When the current Portland Winter Hawks season picked up where the last one left off—namely, in the gutter of the Western Hockey League—players and fans knew something had to change.

But the Hawks, losers of 15 of their first 18 games this season after a league-worst record of 17 wins and 55 losses last year, surprised everyone by trading away seven of their 25 players in less than a week—most of them in a six-player swap Nov. 8.

"Guys knew something was coming, but not something that big," says forward Matt Betker. "We needed to shake things up."

Team president Jack Donovan confesses the same is true of the franchise, which employs 14 people full-time and has been in Portland since 1976. Attendance is down 29 percent from last season (see "Empty Net," WW , Nov. 8, 2006) to 3,706 through 11 home games. The average was even lower before a local union bought 3,000 tickets for Friday's game.

Asked how many seasons of bad win-loss records and swooning attendance the franchise can handle, Donovan said, "Not many."

"My [ownership] partners are good guys, and they understand it's a growing process," adds Donovan, whose group took over the team in 2006. "But you can't go on like this forever."

Donovan isn't saying if there's any danger of the team moving, though he does note he's had two "very preliminary" conversations with nearby cities. Not that he isn't working to improve the Memorial Coliseum; among other projects, Donovan has convinced the city (he uses the phrase "gnashing of teeth" when referring to what it's like dealing with City Hall) to make improvements to the creaky 47-year-old sports arena.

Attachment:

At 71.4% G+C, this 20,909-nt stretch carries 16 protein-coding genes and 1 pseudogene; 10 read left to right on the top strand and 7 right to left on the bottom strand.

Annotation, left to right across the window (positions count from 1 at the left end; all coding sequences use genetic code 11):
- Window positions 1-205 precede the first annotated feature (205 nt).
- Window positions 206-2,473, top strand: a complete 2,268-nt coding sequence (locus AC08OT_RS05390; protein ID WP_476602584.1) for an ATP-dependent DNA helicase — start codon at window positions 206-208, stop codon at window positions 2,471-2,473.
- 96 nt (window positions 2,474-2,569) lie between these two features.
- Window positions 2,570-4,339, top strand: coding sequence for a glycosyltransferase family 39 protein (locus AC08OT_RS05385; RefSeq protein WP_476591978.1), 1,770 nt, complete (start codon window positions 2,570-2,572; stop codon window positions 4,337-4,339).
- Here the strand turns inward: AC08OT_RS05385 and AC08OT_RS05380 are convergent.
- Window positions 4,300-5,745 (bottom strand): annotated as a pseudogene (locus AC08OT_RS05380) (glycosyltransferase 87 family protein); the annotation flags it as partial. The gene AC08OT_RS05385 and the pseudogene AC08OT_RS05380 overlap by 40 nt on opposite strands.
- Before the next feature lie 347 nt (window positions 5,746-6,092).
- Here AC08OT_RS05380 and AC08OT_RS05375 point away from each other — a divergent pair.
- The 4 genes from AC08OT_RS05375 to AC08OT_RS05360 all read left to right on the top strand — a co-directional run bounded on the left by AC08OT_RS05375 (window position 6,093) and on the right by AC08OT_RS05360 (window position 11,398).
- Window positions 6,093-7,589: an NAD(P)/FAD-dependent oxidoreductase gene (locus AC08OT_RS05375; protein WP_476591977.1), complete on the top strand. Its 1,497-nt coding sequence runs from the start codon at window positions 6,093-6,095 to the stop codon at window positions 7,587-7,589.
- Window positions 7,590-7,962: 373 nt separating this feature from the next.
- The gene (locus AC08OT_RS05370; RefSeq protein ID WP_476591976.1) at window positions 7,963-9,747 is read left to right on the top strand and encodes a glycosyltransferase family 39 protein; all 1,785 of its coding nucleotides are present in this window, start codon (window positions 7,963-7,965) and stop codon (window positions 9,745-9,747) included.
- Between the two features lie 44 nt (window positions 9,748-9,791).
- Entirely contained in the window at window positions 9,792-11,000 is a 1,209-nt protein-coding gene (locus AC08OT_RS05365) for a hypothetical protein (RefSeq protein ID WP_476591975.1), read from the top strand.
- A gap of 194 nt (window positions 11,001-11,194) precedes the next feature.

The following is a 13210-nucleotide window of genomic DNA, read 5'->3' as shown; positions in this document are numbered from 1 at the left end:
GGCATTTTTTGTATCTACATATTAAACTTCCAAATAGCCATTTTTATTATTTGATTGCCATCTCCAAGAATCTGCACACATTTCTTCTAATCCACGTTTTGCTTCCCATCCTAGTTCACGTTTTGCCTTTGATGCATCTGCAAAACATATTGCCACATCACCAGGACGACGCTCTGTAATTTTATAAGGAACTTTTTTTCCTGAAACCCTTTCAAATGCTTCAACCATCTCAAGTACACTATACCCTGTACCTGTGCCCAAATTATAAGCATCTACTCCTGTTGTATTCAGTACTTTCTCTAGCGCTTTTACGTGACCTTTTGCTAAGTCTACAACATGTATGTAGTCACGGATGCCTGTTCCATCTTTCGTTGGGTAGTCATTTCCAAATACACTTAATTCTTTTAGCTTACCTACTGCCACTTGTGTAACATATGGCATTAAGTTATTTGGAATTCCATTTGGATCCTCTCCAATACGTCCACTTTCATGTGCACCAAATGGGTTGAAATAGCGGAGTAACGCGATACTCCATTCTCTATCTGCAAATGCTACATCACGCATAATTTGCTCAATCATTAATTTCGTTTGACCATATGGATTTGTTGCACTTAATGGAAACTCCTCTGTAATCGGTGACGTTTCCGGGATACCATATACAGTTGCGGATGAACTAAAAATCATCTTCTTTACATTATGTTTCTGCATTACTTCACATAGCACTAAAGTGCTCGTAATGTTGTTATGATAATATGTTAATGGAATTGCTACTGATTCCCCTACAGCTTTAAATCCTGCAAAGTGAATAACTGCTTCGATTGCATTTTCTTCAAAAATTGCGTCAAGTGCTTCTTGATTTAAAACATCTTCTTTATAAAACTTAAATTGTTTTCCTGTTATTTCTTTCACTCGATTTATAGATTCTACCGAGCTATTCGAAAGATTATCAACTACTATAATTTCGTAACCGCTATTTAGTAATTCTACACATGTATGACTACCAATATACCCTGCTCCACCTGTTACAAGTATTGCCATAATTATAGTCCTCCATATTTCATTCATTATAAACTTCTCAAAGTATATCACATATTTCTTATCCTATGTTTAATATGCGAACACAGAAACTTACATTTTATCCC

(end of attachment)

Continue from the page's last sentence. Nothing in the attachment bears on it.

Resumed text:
One help: the Davis Cup Tournament being played there Nov. 30 through Dec. 2. That tennis event has spurred the city to speed up some repairs and maintenance.

David Logsdon, the city's spectator facilities manager, says the international men's tennis final accelerated some new lighting and work on dressing rooms as part of the half-million dollars spent each year by the city on the Coliseum.

With better concourse lights and banners, improved food selections, and long-awaited video-replay screens finally in place, Donovan is ready for a second-half push in promotions and advertising that will bring fans back. "I'd like to see attendance between 6,500 and 7,000," he says.

The team just started advertising last week on cable TV, Donovan adds. Between now and the March 16 home finale, a dozen game-night promotions, plus a renewed focus on luring big groups, give him some hope for better turnstile numbers. Of course, a better team would help.

"We knew we were going to struggle a little bit, because [our players are] young," he says. "We aren't gonna be barn burning, but we're gonna get some wins.… Apathy can set in, and that was something we felt was starting to happen."

Speaking of apathy, the fan base appears to have been whittled down to the most hardcore, thick-or-thin devotees. Speaking during intermission in a recent game, a half-dozen season ticket holders seemed resigned to another rebuilding year.

"Losing doesn't change my attitude about coming," says Bill Camp, who's been a regular since 1996. "Besides, it can't get any worse than it is. The trade was the equivalent of poker, where you trade in four cards and keep one, just to reshuffle the deck. I'm sure if we have another season like last year, people will start dropping off, but most of the people here now have been around a while."

Back on the ice after the wave of trades, the Hawks lost four more games, their record dropping to 3-19 after Saturday's 4-1 loss to Kelowna. Going into Tuesday night's game after press time against Regina, they'd lost six in a row.

But players, coaches and fans all agree there was a little extra pep in the team last weekend, and that it will take time for the new players to get in sync. One way to measure renewed effort is in shots on goal: Last weekend, in two home losses, the Hawks were outshot 70-61; the weekend before, in two road blowouts, they were outshot an absurd 107-37.

Asked what the team has improved at, Betker responded, "Not giving up."


The WHL has 22 teams whose rosters consist of players aged 16 to 20.

Last year's average Winter Hawks attendance was 5,189, ranking it seventh in the WHL.